Father's Day is right around the corner and many families are preparing for church, family dinners or a great time at the house. For me on the other hand, Father’s Day is a tough day for me to encounter due to the constant reminder that my father is no longer here. Nine years ago on June 17th, my dad passed away unexpectedly. I remember getting the call from one of my younger brothers like it was yesterday; I was in such disbelief. I even thought it was a joke but I had to think "who would joke about death?" So many thoughts ran through my head that I could not process and once I processed what was said, things continued to go downhill. I was very much in shock and my emotions did not set in until I saw my uncle in tears. At that moment I lost it, my father was really gone.
Two years before my dad passed away, we had a heated argument. To this day, I could not tell you what we were even arguing about, however, the last words I said replayed in my head over and over again. I remember telling my dad that I hated him and that I never wanted to speak to him again. I did not think he would have listened to me because I was 13 years old, hurt and angry. So for years, having him pass away so abruptly and my last words being “I hate you”, ATE ME ALIVE. The buried guilt within myself made me angry and emotional. I even buried the feelings I had for my dad prior to him passing even deeper. The relationship I had with my dad was not the best due to his lack of involvement throughout my life. He was pretty touch and go until our argument. He would pop up at random dance recitals, random doctors appointments and stop by sometimes for good grades but it wasn't enough.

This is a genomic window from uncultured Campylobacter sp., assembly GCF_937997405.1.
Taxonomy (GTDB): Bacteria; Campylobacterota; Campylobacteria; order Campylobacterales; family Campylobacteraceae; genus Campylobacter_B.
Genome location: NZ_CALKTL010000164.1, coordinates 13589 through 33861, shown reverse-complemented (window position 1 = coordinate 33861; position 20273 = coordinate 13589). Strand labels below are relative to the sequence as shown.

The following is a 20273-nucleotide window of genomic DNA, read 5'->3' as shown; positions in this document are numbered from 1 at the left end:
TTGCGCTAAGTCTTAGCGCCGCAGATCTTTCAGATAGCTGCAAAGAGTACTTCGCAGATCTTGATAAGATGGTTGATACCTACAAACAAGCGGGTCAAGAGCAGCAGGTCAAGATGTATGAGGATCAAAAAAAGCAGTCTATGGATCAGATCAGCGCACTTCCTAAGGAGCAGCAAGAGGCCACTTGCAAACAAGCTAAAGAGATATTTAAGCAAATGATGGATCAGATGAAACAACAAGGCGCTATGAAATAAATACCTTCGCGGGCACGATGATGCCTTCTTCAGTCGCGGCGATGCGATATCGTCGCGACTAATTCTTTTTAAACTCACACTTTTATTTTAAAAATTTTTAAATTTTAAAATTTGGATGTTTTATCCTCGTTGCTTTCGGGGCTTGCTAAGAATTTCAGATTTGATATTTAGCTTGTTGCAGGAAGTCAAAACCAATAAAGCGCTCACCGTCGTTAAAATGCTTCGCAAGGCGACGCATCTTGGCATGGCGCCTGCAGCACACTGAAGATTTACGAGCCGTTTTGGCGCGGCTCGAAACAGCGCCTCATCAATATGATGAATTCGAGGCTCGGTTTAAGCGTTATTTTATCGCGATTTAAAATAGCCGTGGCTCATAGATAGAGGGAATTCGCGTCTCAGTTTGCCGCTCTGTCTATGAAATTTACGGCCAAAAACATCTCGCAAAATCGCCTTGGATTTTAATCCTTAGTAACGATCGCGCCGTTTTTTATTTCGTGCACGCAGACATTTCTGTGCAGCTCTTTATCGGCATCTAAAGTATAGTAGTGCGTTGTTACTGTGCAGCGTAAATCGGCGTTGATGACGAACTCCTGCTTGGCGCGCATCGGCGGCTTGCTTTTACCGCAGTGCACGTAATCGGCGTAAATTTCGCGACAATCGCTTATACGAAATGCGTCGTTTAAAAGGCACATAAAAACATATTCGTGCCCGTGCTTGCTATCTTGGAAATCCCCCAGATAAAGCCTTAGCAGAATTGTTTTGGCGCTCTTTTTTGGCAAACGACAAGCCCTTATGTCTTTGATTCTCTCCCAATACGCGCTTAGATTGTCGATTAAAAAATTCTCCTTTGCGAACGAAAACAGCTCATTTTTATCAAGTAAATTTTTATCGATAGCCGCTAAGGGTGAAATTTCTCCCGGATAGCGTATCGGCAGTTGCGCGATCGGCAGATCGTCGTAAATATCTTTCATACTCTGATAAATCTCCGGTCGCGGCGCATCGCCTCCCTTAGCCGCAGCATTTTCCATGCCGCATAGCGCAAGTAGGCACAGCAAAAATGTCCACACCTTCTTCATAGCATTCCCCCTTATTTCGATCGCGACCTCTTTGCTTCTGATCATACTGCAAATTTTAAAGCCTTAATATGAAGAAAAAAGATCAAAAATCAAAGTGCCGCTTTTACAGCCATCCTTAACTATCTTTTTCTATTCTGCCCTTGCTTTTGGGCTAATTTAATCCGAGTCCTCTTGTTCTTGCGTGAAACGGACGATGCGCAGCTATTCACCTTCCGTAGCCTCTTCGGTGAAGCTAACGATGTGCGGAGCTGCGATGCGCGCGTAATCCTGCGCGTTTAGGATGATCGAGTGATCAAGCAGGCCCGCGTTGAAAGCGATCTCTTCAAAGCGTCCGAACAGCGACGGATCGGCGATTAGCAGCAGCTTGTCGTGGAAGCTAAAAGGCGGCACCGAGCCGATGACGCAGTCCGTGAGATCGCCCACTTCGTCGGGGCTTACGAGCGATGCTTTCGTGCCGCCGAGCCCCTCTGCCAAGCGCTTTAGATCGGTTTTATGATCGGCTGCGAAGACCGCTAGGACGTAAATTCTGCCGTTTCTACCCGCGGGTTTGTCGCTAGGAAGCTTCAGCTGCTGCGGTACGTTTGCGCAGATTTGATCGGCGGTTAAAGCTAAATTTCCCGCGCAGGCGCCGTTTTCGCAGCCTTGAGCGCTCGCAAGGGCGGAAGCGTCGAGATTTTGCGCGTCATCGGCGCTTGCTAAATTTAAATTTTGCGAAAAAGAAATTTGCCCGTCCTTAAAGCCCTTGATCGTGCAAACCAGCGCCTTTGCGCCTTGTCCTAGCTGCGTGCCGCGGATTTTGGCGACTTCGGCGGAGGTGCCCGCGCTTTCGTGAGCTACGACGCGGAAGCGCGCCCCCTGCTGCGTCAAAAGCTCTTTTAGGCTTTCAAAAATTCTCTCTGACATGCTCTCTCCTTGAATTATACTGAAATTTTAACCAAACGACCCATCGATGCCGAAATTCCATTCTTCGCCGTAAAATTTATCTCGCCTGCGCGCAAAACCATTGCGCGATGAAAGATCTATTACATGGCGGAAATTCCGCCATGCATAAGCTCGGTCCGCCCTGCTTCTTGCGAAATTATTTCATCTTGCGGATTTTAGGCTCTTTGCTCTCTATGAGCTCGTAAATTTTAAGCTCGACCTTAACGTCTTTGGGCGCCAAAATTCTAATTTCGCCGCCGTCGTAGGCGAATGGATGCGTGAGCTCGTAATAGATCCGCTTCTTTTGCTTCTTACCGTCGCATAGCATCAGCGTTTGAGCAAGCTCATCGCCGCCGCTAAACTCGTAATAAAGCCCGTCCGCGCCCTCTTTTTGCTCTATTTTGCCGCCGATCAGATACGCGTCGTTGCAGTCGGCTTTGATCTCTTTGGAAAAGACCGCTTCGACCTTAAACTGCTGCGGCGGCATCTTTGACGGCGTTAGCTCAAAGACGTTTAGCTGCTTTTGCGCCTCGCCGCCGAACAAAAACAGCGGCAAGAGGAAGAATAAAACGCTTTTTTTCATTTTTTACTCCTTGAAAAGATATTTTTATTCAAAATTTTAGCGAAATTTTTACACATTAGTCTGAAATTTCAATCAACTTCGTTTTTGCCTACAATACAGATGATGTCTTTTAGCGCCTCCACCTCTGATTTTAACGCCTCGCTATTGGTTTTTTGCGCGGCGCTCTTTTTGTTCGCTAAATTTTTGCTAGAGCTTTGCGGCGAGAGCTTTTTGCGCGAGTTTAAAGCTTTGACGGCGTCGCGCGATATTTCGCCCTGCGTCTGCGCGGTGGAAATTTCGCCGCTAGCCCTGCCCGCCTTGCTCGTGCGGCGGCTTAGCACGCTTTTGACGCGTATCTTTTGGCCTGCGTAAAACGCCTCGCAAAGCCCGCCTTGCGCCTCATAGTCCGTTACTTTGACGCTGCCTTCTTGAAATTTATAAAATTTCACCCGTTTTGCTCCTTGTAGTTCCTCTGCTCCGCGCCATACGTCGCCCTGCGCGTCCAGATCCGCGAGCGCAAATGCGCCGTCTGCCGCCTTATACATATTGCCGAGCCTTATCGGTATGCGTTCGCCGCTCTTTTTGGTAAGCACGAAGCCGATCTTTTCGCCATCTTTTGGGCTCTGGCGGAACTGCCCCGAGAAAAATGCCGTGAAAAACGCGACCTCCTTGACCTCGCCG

As a child, I wanted and needed more but my father was not capable or decided not to be capable of fulling those needs and wants. I could not understand how a parent could go months or even years without seeing their child. I could not understand how my father could not see that I needed him. So many unanswered questions rambled through my brain. If I knew what I knew now, things could have gone a lot differently; so I believe. It is not until we become adults that we start to see are parents as human beings. As children we see our parents as these perfect individuals. Everything they say is right and their imperfections are nonexistent. My dad was not perfect and while I am not excusing him for his actions, I am learning to accept my fathers imperfections. Although I am not 100 percent sure why he decided to not be in my life, I can assume he wasn't ready or he felt he could not live up to the fatherly duties I expected from him. I am accepting that he made the mistake of missing out on so many great things. As much as it hurts, this is my way of healing and processing not having my father around.
I am not sharing this to make you all feel bad for me or feel bad for celebrating Father’s Day on Sunday. I am sharing my story so that anyone that may be experiencing what I went through as a child to try and see their fathers (or mothers) imperfections and meet them where they are; accept them for them. It is a very adult thing to do as a child but it could heal you from so much pain. Pain that you don't want to harbor as an adult because it affects you more than you can imagine. Life is too short to hate someone or shut them out because they are not meeting our expectations and just because you accept them does not mean you have to be the best of friends. Accepting someone for who they are protects you and allows you to be at peace. I am no expert so if you disagree it is okay, not everyone will agree or feel strong enough to do so but if I can share my experience and help one hurting soul out there my job is done.